6. The photos you take will be pointless. Without a flash, it will be blurry. With a flash? You’ll get a glare, wash out the painting, and probably do permanent damage to the work.
  7. You’re stealing money from the museum. Arts organizations are suffering more than ever (yes, even despite the $20 you just shelled out for admission) and museum store sales help a lot. Taking a photo of a painting means you won’t buy a poster or a postcard – you’re essentially stealing from the museum, as well as leaving yourself an inferior image.
  8. Cameras turn museums into tourist traps, instead of places of reflection. If everyone was snapping photos all around him, do you think Cameron could have had his moment in front of Seurat’s A Sunday on La Grand Jatte?
  9. You’re setting a bad example for future generations. It’s hard enough to get kids to appreciate art. The fragility of a painting is easily lost on them. And if they don’t understand now that these things are delicate objects to be protected, they likely won’t when they are adults. Especially if they see you march through flashing your camera all over the place.
  10. You’re damaging artists’ claims to their intellectual property. Taking photos of someone else’s work creates some weird legal situations. It interferes with an artist’s (or an artist’s estate’s) claim on their intellectual property, which the museum is taking lengths to preserve (hence, no photos allowed). If it keeps up, we’ll be seeing more and more examples like these bastardizations of Edward Hopper’s Nighthawks (though The Simpsons one is pretty awesome).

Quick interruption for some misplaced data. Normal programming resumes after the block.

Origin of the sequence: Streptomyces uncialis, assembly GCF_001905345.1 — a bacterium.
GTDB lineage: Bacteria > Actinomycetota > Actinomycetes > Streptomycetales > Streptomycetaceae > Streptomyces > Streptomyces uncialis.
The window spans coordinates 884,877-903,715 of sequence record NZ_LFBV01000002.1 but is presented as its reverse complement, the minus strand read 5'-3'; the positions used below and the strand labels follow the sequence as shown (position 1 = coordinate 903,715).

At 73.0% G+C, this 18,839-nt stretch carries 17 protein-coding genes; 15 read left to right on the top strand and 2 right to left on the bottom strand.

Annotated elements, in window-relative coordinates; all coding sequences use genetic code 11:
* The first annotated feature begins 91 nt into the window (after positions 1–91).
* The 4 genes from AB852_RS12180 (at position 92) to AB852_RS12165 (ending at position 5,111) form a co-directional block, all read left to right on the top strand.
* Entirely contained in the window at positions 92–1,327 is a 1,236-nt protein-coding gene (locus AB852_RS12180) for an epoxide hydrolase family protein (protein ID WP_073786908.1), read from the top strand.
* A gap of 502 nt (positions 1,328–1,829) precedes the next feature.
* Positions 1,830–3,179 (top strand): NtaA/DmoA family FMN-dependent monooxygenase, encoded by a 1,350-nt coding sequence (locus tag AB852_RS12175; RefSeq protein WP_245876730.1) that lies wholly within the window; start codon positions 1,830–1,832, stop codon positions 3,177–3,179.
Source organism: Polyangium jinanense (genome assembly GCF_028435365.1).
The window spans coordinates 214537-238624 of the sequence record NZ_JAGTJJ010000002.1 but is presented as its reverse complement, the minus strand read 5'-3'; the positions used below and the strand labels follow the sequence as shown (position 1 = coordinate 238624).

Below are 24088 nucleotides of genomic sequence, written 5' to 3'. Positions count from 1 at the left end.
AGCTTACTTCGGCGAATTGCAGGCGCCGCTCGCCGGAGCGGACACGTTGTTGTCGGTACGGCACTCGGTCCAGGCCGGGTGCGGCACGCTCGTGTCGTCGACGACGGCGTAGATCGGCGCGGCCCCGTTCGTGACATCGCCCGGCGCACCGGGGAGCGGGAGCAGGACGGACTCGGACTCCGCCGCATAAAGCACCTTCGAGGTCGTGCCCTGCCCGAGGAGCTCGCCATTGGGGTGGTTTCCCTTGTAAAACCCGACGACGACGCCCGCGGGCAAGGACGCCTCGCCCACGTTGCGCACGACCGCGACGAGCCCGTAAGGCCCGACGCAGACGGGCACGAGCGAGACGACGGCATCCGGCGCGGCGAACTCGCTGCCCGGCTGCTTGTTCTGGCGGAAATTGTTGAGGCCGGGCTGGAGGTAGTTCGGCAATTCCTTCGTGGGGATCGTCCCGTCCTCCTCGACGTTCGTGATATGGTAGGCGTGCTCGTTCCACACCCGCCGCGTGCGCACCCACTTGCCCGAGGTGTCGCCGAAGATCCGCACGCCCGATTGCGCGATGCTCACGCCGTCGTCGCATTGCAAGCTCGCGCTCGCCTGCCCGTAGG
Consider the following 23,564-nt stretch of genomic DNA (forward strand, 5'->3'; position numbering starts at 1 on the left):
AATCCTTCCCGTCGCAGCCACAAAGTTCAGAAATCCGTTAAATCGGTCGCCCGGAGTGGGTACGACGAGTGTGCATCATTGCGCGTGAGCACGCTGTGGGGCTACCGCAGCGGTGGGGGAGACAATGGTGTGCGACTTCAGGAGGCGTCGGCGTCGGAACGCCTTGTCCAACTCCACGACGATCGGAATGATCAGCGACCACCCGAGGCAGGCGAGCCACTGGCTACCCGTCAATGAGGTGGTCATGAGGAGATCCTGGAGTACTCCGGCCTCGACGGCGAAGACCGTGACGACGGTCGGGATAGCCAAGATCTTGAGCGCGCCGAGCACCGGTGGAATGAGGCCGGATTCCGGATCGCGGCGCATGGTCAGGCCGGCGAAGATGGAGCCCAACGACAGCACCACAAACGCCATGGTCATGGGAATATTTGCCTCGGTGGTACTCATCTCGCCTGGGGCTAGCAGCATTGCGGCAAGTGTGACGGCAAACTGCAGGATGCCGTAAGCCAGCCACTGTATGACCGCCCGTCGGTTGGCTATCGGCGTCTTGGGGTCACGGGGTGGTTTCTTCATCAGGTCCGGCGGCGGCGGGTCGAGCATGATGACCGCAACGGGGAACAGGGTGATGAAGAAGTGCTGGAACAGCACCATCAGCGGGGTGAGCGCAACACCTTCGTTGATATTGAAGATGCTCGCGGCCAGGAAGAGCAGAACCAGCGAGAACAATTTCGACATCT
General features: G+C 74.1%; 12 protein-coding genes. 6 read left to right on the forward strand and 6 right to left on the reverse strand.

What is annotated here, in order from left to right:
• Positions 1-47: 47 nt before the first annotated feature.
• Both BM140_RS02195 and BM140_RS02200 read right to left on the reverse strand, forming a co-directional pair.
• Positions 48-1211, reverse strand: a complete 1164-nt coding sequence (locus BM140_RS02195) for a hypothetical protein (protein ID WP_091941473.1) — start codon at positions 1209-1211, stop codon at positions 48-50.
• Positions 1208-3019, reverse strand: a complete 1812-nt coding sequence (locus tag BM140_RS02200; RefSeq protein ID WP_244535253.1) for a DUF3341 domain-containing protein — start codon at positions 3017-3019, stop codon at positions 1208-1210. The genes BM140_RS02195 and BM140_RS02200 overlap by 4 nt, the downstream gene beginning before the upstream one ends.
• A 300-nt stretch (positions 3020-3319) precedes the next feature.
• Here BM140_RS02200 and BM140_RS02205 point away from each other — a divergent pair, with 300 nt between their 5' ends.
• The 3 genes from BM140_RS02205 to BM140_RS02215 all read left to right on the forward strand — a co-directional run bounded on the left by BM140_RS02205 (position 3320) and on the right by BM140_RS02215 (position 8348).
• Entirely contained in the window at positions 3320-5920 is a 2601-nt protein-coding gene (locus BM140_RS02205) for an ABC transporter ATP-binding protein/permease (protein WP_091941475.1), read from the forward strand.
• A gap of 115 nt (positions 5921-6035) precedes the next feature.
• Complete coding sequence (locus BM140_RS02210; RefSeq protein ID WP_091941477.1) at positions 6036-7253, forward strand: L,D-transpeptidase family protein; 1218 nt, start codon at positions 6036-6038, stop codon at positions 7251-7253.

Of course, I know there are a lot of folks who disagree with me – whole Flickr groups are dedicated to the topic. But frankly, I just don’t think that one grainy image is worth the risk of damage to priceless works of art. What are your thoughts? Is photo-taking in museums taboo? No big-deal? A slap-worthy offense? Do tell … in the comments section below.

Leave a Comment

More from The Blog

On Instagram @theeverywhereist

  • Write what you know, you know?
  • Works in progress and finished.
  • Been overloading on news, so breakfast reading has become graphic novels lately. Highly recommended.
  • No spoilers, but if anyone wants to talk about the new issue of Saga, I'm having every emotion at once right now.
  • Gorgeous day, and no need for a filter on a sky this blue. Really grateful for a bit of sun before the rain returns.
  • "I'm sure this will end well," said no one.
  • Shake it like an artisinal gelatin dessert.
  • Me: "I should go to bed." Also me: "I'm going to try to dress up as Ruth Bader Ginsburg with just stuff I have in my office."
  • Why does he do this to me?
  • I've been heads down in research for my new book, and it's been ... well, slow going to say the least. I'm reminded that unlike so many of my friends (and my dear husband), I do not write books quickly. It took me years to write All Over The Place. And then it was out and it felt like all the excitement was over in a flash, and life went on. Recently, I found out that it was shortlisted for the Washington State Book Awards. It's a nice little reminder that the work we put out into the world - the stuff that sometimes takes years to create - doesn't vanish as quickly as we think it does. ❤️

All Over The Place

Buy my book and I promise I'll never ask you for anything again.